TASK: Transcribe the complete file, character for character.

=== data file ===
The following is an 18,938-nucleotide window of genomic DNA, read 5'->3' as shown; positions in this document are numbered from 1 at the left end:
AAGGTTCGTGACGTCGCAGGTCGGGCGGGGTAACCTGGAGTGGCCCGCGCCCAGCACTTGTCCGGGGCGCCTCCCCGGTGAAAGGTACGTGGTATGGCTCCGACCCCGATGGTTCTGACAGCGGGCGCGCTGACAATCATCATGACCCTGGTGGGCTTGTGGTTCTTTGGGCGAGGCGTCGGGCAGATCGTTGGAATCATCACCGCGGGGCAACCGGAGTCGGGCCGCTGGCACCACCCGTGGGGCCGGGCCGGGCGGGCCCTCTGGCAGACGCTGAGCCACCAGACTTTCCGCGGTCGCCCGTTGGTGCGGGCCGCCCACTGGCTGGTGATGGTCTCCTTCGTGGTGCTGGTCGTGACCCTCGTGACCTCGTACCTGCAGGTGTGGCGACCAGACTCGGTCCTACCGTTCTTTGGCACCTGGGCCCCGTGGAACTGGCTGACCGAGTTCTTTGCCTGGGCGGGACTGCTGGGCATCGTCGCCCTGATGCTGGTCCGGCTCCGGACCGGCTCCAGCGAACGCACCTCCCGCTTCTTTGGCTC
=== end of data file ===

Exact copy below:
The following is an 18,938-nucleotide window of genomic DNA, read 5'->3' as shown; positions in this document are numbered from 1 at the left end:
AAGGTTCGTGACGTCGCAGGTCGGGCGGGGTAACCTGGAGTGGCCCGCGCCCAGCACTTGTCCGGGGCGCCTCCCCGGTGAAAGGTACGTGGTATGGCTCCGACCCCGATGGTTCTGACAGCGGGCGCGCTGACAATCATCATGACCCTGGTGGGCTTGTGGTTCTTTGGGCGAGGCGTCGGGCAGATCGTTGGAATCATCACCGCGGGGCAACCGGAGTCGGGCCGCTGGCACCACCCGTGGGGCCGGGCCGGGCGGGCCCTCTGGCAGACGCTGAGCCACCAGACTTTCCGCGGTCGCCCGTTGGTGCGGGCCGCCCACTGGCTGGTGATGGTCTCCTTCGTGGTGCTGGTCGTGACCCTCGTGACCTCGTACCTGCAGGTGTGGCGACCAGACTCGGTCCTACCGTTCTTTGGCACCTGGGCCCCGTGGAACTGGCTGACCGAGTTCTTTGCCTGGGCGGGACTGCTGGGCATCGTCGCCCTGATGCTGGTCCGGCTCCGGACCGGCTCCAGCGAACGCACCTCCCGCTTCTTTGGCTC